Show Abstract · Added April 3, 2018
The choroid plexus epithelium (CPE) secretes higher volumes of fluid (cerebrospinal fluid, CSF) than any other epithelium and simultaneously functions as the blood-CSF barrier to gate immune cell entry into the central nervous system. Posthemorrhagic hydrocephalus (PHH), an expansion of the cerebral ventricles due to CSF accumulation following intraventricular hemorrhage (IVH), is a common disease usually treated by suboptimal CSF shunting techniques. PHH is classically attributed to primary impairments in CSF reabsorption, but little experimental evidence supports this concept. In contrast, the potential contribution of CSF secretion to PHH has received little attention. In a rat model of PHH, we demonstrate that IVH causes a Toll-like receptor 4 (TLR4)- and NF-κB-dependent inflammatory response in the CPE that is associated with a ∼3-fold increase in bumetanide-sensitive CSF secretion. IVH-induced hypersecretion of CSF is mediated by TLR4-dependent activation of the Ste20-type stress kinase SPAK, which binds, phosphorylates, and stimulates the NKCC1 co-transporter at the CPE apical membrane. Genetic depletion of TLR4 or SPAK normalizes hyperactive CSF secretion rates and reduces PHH symptoms, as does treatment with drugs that antagonize TLR4-NF-κB signaling or the SPAK-NKCC1 co-transporter complex. These data uncover a previously unrecognized contribution of CSF hypersecretion to the pathogenesis of PHH, demonstrate a new role for TLRs in regulation of the internal brain milieu, and identify a kinase-regulated mechanism of CSF secretion that could be targeted by repurposed US Food and Drug Administration (FDA)-approved drugs to treat hydrocephalus.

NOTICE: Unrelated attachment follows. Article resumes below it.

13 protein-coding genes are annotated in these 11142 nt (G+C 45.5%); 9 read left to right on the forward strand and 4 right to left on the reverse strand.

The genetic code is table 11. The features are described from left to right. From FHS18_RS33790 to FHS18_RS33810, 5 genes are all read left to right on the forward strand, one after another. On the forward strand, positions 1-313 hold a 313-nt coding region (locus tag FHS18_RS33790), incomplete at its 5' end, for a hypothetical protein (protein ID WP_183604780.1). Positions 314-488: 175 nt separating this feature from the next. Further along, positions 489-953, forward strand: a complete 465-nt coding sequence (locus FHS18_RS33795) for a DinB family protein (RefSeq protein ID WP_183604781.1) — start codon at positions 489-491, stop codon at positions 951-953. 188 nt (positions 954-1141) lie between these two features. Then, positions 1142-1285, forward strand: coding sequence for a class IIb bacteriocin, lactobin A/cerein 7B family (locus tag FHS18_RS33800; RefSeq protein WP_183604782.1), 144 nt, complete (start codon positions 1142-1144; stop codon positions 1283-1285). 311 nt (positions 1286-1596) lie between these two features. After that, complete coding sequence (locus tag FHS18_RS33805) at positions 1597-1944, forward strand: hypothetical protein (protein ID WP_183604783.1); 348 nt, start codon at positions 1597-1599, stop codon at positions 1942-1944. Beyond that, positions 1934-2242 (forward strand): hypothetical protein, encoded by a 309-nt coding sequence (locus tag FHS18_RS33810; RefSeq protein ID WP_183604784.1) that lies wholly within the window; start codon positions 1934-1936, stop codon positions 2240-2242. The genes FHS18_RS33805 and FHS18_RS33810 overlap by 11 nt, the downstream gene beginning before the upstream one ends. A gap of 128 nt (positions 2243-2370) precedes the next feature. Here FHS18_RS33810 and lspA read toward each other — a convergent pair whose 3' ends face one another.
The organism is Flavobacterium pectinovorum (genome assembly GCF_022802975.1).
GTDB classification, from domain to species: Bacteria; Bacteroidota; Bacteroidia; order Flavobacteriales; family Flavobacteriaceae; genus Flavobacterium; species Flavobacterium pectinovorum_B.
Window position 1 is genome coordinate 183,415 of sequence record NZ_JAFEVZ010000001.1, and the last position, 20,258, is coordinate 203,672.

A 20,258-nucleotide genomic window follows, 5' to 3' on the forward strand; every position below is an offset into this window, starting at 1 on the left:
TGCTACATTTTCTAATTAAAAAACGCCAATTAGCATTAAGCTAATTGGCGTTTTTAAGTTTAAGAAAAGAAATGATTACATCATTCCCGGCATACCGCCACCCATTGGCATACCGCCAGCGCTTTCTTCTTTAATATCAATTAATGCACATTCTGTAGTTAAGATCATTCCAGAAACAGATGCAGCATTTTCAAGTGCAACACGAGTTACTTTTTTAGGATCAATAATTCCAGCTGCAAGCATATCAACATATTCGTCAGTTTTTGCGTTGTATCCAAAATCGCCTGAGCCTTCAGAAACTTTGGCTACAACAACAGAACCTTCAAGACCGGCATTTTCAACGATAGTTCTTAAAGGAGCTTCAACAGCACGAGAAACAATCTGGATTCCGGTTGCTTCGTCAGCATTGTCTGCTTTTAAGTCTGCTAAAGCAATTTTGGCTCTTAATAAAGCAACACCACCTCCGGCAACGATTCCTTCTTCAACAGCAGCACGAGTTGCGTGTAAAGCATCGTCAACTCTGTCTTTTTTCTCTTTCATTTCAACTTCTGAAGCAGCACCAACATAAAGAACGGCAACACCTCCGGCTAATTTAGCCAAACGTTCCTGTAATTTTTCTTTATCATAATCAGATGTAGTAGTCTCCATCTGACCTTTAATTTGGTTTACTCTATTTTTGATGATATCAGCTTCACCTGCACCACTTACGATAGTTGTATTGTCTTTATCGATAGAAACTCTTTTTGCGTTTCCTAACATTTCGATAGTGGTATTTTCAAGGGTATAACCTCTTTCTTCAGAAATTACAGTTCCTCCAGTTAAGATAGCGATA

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Comparative analysis of chimeric ZFP-, TALE- and Cas9-piggyBac transposases for integration into a single locus in human cells.
Luo W, Galvan DL, Woodard LE, Dorset D, Levy S, Wilson MH
(2017) Nucleic Acids Res 45: 8411-8422
MeSH Terms: Bacterial Proteins, CRISPR-Associated Protein 9, CRISPR-Cas Systems, Cell Line, Tumor, DNA Transposable Elements, Endonucleases, Gene Knockout Techniques, Gene Targeting, Gene Transfer Techniques, Humans, Hypoxanthine Phosphoribosyltransferase, Mutagenesis, Insertional, Recombinant Fusion Proteins, Reproducibility of Results, Transcription Activator-Like Effector Nucleases, Transcription Activator-Like Effectors, Transposases, Zinc Fingers